Obviously all of the above can be manually disabled by the user. But there’s one important thing to note, something that nobody made a big fuzz about: before the 7008 OS update, the feedback report service would automatically be re-enabled, without prompting the user, every time the phone was rebooted. This essentially means that if the user didn’t pay attention and disabled it after booting up his handset, the phone was effectively sending out reports to Microsoft when hooked up to a PC and synced with the Zune software. If I had to guess I would bet that Microsoft would claim that this was a “bug” though (jut like Apple is now saying that there’s a “bug” in iOS and that the location database file shouldn’t be present on the handsets if the user opted out of the locations services feature). Anyway check out the full description of Windows Phone 7′s location and feedback services work below:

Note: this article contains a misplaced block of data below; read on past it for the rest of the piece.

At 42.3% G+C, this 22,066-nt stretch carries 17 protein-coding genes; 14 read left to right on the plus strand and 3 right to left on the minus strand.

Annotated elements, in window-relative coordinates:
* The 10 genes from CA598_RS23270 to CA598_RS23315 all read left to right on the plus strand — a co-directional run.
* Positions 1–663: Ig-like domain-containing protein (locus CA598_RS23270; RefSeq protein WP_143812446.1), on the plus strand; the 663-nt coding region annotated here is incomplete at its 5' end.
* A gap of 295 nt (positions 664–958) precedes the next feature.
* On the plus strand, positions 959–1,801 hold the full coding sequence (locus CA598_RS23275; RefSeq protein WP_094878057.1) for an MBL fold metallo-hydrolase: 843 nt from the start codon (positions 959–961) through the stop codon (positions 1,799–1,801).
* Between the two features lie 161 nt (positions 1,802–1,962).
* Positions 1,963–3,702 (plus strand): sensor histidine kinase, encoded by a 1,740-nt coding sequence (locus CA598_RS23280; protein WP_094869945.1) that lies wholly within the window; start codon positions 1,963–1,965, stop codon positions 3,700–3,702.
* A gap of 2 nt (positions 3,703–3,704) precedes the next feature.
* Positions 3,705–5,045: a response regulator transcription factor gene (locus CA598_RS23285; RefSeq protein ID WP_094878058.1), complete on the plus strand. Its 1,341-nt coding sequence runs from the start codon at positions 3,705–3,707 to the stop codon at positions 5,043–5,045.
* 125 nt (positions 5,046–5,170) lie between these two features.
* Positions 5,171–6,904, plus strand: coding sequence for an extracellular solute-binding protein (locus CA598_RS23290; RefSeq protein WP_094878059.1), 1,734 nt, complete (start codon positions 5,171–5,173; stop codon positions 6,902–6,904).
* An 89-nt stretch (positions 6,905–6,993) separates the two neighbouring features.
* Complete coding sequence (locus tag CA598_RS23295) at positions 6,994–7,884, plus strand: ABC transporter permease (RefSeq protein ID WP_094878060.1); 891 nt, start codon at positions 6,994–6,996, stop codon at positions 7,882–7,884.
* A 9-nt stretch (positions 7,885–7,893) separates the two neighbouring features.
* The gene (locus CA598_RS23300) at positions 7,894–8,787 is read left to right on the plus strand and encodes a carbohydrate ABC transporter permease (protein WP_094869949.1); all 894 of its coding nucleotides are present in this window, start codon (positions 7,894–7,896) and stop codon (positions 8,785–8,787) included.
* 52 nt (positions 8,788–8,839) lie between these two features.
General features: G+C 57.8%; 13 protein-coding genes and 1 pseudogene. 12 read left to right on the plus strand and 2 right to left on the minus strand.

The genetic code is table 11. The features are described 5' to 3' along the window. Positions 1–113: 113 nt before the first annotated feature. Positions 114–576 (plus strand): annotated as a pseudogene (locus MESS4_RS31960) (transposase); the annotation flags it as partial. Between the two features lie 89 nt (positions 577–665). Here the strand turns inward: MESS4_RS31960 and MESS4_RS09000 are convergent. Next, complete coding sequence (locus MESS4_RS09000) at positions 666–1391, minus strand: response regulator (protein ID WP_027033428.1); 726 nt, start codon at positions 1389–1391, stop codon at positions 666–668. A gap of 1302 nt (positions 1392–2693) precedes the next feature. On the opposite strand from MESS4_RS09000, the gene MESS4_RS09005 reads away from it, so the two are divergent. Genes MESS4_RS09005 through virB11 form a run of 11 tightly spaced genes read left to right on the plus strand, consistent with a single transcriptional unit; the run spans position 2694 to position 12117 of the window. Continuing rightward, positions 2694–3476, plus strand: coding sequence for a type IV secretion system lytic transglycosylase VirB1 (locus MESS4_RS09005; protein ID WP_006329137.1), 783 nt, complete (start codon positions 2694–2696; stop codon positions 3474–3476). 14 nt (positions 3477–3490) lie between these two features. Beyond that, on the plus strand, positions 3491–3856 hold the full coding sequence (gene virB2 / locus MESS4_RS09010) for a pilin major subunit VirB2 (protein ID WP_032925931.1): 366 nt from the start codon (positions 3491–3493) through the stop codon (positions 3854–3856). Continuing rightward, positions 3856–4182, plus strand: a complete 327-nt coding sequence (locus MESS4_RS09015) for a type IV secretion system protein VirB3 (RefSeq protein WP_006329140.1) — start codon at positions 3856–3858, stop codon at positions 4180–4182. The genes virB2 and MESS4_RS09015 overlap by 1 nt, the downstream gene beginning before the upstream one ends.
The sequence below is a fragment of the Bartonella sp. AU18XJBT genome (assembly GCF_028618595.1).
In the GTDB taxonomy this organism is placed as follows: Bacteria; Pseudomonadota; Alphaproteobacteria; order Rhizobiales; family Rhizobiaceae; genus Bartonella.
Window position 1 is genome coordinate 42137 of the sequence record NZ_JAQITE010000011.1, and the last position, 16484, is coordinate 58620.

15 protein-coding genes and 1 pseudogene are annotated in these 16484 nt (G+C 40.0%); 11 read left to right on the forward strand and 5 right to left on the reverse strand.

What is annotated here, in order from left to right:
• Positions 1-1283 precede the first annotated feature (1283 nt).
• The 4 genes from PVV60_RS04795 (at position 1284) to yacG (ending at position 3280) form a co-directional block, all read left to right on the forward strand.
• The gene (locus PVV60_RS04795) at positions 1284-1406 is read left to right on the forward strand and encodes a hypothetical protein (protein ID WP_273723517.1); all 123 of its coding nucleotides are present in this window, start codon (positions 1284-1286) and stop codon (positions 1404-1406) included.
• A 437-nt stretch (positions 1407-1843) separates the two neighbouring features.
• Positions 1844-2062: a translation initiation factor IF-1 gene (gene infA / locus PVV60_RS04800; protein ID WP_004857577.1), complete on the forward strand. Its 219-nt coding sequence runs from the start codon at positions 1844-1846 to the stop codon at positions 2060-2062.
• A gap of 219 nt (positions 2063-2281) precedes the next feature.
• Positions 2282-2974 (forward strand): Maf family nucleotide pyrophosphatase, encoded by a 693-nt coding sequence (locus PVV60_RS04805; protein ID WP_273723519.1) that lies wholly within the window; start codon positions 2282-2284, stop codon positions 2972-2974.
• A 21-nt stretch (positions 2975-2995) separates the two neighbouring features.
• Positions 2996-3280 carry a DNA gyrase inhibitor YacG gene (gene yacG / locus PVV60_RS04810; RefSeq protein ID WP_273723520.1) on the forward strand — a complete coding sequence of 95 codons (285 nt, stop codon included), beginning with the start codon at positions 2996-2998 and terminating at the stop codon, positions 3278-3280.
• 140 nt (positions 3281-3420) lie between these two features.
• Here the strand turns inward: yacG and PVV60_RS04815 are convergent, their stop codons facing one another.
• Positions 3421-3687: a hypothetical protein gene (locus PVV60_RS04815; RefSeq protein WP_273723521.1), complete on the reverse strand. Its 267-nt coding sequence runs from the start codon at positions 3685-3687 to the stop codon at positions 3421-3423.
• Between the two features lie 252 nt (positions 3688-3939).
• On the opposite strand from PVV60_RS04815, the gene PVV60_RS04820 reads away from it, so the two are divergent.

Location services:

On Windows Phones, “location services” refers to the phone software and online service that is used to determine the approximate location of your phone and provide location to the applications you allow to access your phone’s location.

If you allow an application to access your phone’s location, each time that application requests location, information about nearby cell towers, Wi-Fi access points, and available Global Positioning System (GPS) information may be collected by Microsoft’s location service and used to help determine the approximate location of your phone.